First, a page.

Category Archives: Kinesiology
Here is where it gets interesting! This racquet, the Gravity S, is a realtivley thin beam 104 square inch racquet!
It has been a while since Head has presented this head size in a player oriented racquet! This 296 gram (10.44 ounce) racquet fills a serious need, in my opinion, for a “players” 104! The 24mm beam allows the stiffness to reflect the new “Spiral Tech” fiber placement.
I believe this racquet will appeal to serious adults seeking a comfortable racquet (RDC 56 strung) that can elevate their game.
This racquet has plenty of “cutomization” potential which makes it great choice for quickly advancing players.
Stop by and feel this combination for yourself, and take the demo for a real test on the court!
|Racquet Model||Head Graphene 360 + Gravity S|
|Reference Tension||55 lbs - 24.9 kg|
|String||Head Velocity MLT Black|
|Machine Used||True Tension Professional|
|Racquet Flex, RDC||55 - After stringing|
|Racquet Flex, FlexFour||45|
|Racquet - In Plane Stiffness||304.6 lbs/Inch|
|Head Area, cm2||678.4|
|Head Area, Sq. Inch||105.2|
|Number of Main Strings||16|
|Number of Cross Strings||20|
|Main String Grid||7.25|
|Cross String Grid||9.87|
|Density (% of head filled with string)||.680|
|Average Cross String Space||.495|
|Average Main String Space||.453|
|Dynamic Tension, Kp, ERT||37|
|Dynamic Tension, Lbs/in||206.9|
|First Moment, Nm||.752|
|Swing Weight, Kg/cm2||292|
|Swing Weight, Ounces||10.30|
|Swing Weight Calculated||320.4|
|Head Weight, %||48.0%|
|Center of Percussion||20.9|
|Dwell Time, ms||8.50|
|Efective Stiffness - lbs||27.7|
If you read “Play Like a Girl,” you will have a good idea where this is headed! This part is intended to make it possible for you to experiment without feeling “forced” so it is based on “numbers” not “feelings.” Of course, feel is relevant to tennis players.
Two events this week make it easy to compare numbers and feeling.
- A racquet came in from a tournament playing junior that had the good fortune of picking up a competitors racquet and recognize the difference immediately and wanted to try it. His racquet is a Babolat Pure Strike 16×19 with a swing weight of 302! The racquet he picked up has a swing weight of 341! His revised swing weight is 325.
- A really good young lady is switching racquets and string setup, so there is a four (4) inch strip of 1/4″ tape on the inside of each side of the string bed in the 3 and nine o’clock position — total weight of about 5 grams, for a swing weight of 321. During a training session, a coach said the racquet was too heavy and removed about 2 inches total of tape, maybe 1.5 grams, and everything was fine! This player is strong enough to play with a 335 swing weight so was this a “visual” suggestion, and the process of removing tape convinced the payer that the racquet was now much lighter?
In case you don’t remember there are 28.35 grams per ounce. So you can see that 1.5 grams is quite small!
Did you know that a dry overgrip is about 5 grams and a wet over grip can be as much as 12 grams? The location of an overgrip (under your hand) has virtually no effect on swing weight so it generally goes unnoticed.
Unless agreed upon in advance most weight can be removed or re-located so don’t fear your friend…weight!
We were thrilled to have Dr. Brad Goodman visit the World Headquarters to produce a session for his Doc-Talk-Live program!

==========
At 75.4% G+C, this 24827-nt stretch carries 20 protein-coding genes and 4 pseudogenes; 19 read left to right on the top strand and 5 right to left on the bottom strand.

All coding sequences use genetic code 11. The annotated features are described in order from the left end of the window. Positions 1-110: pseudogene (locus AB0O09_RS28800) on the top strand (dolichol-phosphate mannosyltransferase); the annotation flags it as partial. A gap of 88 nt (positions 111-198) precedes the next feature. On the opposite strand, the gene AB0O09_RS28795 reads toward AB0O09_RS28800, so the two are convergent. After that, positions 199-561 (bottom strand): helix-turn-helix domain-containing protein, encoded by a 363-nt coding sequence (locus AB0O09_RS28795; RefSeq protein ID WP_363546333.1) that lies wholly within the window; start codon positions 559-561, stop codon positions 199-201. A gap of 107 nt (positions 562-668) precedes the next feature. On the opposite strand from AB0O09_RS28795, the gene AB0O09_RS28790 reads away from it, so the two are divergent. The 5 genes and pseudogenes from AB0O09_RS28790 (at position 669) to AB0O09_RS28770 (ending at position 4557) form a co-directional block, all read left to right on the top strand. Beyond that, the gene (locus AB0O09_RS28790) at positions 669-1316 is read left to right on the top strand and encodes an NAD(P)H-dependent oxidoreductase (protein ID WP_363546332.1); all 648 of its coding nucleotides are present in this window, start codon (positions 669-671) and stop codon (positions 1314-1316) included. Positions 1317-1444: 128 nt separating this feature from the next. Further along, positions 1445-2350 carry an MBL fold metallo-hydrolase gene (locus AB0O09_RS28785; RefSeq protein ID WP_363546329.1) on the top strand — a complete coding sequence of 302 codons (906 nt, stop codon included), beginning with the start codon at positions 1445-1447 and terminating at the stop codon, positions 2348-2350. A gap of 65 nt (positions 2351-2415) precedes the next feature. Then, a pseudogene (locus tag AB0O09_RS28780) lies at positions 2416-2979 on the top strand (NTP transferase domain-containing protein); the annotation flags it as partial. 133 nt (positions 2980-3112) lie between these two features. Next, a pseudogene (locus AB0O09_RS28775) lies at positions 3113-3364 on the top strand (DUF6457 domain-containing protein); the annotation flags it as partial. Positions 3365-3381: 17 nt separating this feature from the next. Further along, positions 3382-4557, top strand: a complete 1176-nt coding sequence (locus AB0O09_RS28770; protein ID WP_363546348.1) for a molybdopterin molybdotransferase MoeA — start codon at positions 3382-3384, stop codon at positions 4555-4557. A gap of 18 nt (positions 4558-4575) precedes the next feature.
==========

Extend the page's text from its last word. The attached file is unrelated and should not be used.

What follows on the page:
Dr. Goodman is a tennis player who wants to know more about equipment in an effort to protect his body and beat his opponents. You can catch this episode here: Doc Talk Live
In addition to the session Dr, Goodman was given the opportunity to “stretch” both a very stiff string and a very “stretchy” string, something that he, and many others, have not done. Needless to say he was amazed at the difference.
Dr, Goodman’s visit was a great opportunity to have a real conversation about tennis equipment. Please let me have your comments!
In our “Recommended Stringing Frequency” calculator we state that this frequency is to get the best possible performance from your racquet. But, what exactly is “best performance”?
To establish this we need to take you, the player, out of the picture for a moment and concentrate on the racquet and string setup. the reason is simple: no two players strike the ball the same way.
We start with “Swing Weight” which is the most important dynamic property of a racquet. So a higher swing weight will contribute to power and stability, thus performance.
Overall weight is important because you need to be able to get the racquet to the court and out of your bag! Heavier racquets contribute to energy, stability, and comfort.
Effective Stiffness is important because it represents the stiffness of the string bed (SBS) and the racquet stiffness (xxRA, or something like that). This number represents the impact each time you strike the ball. The higher the number, the stiffer, of course.
Of the four (4) things mentioned above we can control the string bed stiffness with ease. One of the easiest methods is to string your racquet regularly to maintain the effectiveness of the elongation of the string being used. Elongation relates to energy return in a string and while strings will stay resilient for a long time a well-worn string takes a while to return energy to the ball.
You, the player, of course, determine performance so when using the SFR you can enter a high UTR or Style rating or a low UTR or style rating if maximum performance is not required.
In the words of Lord Kelvin (May 1883) “When you can measure what you are speaking about, and express it in numbers, you know something about it, when you cannot express it in numbers, your knowledge is of a meager and unsatisfactory kind; it may be the beginning of knowledge, but you have scarcely, in your thoughts advanced to the stage of science.”